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Monday, February 1, 2010

Simple Joys on a Snowy Day

This afternoon, Ethan, my dad, and I went down to woods (while my mom played with the kids) to get some firewood for the next couple weeks of winter.

It was a beautiful day for being outside in the woods with the large fluffy snowflakes quietly floating down. The air was cool enough to keep me from overheating too much while carrying logs to the wagon, but not too cold to become uncomfortable if I would stop just to look around.

We were able to get a good number of trees cut and into the wagon today, hopefully enough for 2-3 weeks of heat if it doesn't get too frigid in February.

While I was working, I came across another reason why I love it here. Many times I find myself in wonder at the simple things that amuse and bring joy to my one year old. Often I wish to be that easily thrilled. Today, was one of those days where I felt just as amused and thrilled as Isaac: Taking in the beauty of the quite snowy woods, staring wide eyed while watching an 18 inch diameter log accidentally roll 30 feet down a hill - opposite the direction to the wagon, laughing as I tried to roll the log back up the woodsy hill and amused as it gathered the wet snow while becoming increasingly heavy but looking more and more like the bottom of Frosty the snowman, and also becoming confusingly excited over finding a large dead oak tree (where the snowman log originated from) that meant hotter fires and fewer loadings of the stove.

When we first started on this farming journey, there were a lot of romanticized thoughts about starting a small farm from scratch. Many days it has been anything but romantic, and even today brought its share of farm troubles. Cutting wood this afternoon, however, was one of the ways that the Lord not only refreshes me but also reminds me of the simple joys in life.


Wayne said...

This spring you need to keep cutting for next year and stack the wood up in a East/West line at the edge of the woods to dry.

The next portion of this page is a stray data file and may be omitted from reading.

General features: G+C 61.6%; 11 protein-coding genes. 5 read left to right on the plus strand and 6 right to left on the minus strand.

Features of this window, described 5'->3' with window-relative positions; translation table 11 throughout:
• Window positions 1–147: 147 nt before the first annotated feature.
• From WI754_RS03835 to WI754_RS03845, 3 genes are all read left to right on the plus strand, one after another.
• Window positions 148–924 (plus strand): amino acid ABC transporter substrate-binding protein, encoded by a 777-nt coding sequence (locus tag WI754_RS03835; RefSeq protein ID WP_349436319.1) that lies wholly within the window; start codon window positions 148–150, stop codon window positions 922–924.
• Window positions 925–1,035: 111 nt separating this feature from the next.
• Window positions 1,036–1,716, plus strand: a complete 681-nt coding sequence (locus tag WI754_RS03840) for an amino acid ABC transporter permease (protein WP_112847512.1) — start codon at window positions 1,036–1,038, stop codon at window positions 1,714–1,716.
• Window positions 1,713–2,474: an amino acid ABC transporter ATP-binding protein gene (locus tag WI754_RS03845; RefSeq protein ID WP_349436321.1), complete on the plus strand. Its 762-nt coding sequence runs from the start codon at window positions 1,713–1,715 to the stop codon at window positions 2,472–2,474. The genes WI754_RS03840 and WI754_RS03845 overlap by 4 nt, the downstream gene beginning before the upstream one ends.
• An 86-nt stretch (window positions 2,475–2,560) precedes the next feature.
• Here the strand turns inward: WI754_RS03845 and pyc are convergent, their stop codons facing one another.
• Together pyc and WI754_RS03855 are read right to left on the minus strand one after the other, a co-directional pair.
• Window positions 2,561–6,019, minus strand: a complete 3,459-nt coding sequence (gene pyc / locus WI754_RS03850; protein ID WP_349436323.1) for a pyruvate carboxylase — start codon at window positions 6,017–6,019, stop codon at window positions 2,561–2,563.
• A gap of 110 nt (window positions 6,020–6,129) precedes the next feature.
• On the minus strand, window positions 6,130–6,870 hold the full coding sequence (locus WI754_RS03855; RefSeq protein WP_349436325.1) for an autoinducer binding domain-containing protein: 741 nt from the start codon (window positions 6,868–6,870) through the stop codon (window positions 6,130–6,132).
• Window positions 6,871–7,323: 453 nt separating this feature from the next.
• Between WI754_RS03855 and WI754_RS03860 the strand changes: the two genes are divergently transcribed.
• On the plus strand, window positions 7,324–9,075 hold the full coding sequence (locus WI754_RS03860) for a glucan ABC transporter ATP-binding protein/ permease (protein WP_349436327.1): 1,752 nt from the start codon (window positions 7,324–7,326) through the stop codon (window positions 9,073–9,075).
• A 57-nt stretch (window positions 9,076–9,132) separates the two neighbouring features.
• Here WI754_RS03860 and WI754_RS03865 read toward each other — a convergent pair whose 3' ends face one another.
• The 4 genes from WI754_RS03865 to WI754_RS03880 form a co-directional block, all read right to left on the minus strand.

Burning at tree that you just cut is frustrating and wasteful. Even if it was already dead it won't be dry yet. The fires will be hard to start and smokey.

It is a lot of work, but you need to get a year or too ahead because firewood that is dry and seasoned (at least a year after it has been bucked and preferably split) is a joy to burn and you won't use as much of it.

I realize you feel like you are just scraping by, but just like stocking the pantry this will pay off.

The Beginning Farmer's Wife said...

Thanks for the tips. We had hoped to have a good stockpile of wood for this winter, but with all of the farm and house set up, Ethan's town job, and other factors it just didn't happen. We are thankful for friends and family that have helped keep us warm this winter. :) Hopefully this next year!

Rich said...

After a tornado hit the farm, I spent a couple of summers cutting firewood from the downed and damaged trees.

It always reminded me of harvest time and hay baling season, with the added benefit of getting to build something.

You start early in the morning, cut until lunchtime, load and unload the cut firewood, sharpen the chainsaw for the next day, and then eat a huge supper so that you can start all over the next day (or week).

After splitting a few days worth of cutting, I could then build my 'walls' of stacked firewood; long lines of perfectly stacked wood arranged to enhance the landscape.

If I had enough energy and desire, I would try to stack the limbs into piles for the benefit of the rabbits and quail.

There are more benefits from cutting your own firewood than simply providing a heat source.

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